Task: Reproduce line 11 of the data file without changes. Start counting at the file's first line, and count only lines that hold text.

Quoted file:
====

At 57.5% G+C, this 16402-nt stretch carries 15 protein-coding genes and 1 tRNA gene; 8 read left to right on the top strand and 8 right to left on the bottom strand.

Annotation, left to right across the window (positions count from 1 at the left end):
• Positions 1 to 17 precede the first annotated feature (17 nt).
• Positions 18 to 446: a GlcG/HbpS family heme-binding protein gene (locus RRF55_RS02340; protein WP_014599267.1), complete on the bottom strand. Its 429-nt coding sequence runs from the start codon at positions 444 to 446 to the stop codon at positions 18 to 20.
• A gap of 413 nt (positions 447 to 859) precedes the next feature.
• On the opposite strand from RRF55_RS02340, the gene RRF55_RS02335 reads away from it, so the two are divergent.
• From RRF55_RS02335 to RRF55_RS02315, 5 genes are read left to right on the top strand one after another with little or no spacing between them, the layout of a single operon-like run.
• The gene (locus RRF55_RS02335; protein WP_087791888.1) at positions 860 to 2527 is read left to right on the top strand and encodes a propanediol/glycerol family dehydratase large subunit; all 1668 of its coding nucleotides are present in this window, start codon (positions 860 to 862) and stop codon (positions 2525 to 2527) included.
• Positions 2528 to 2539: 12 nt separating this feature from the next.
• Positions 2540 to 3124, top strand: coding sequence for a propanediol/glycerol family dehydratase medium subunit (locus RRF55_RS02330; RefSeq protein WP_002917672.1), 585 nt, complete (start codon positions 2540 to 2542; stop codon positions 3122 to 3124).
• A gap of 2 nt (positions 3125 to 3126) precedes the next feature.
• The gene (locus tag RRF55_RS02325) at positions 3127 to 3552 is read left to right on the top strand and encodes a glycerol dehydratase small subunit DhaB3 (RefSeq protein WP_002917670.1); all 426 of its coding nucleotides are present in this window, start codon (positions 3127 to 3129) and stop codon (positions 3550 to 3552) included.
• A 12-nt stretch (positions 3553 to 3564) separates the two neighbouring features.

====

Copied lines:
• A gap of 2 nt (positions 3125 to 3126) precedes the next feature.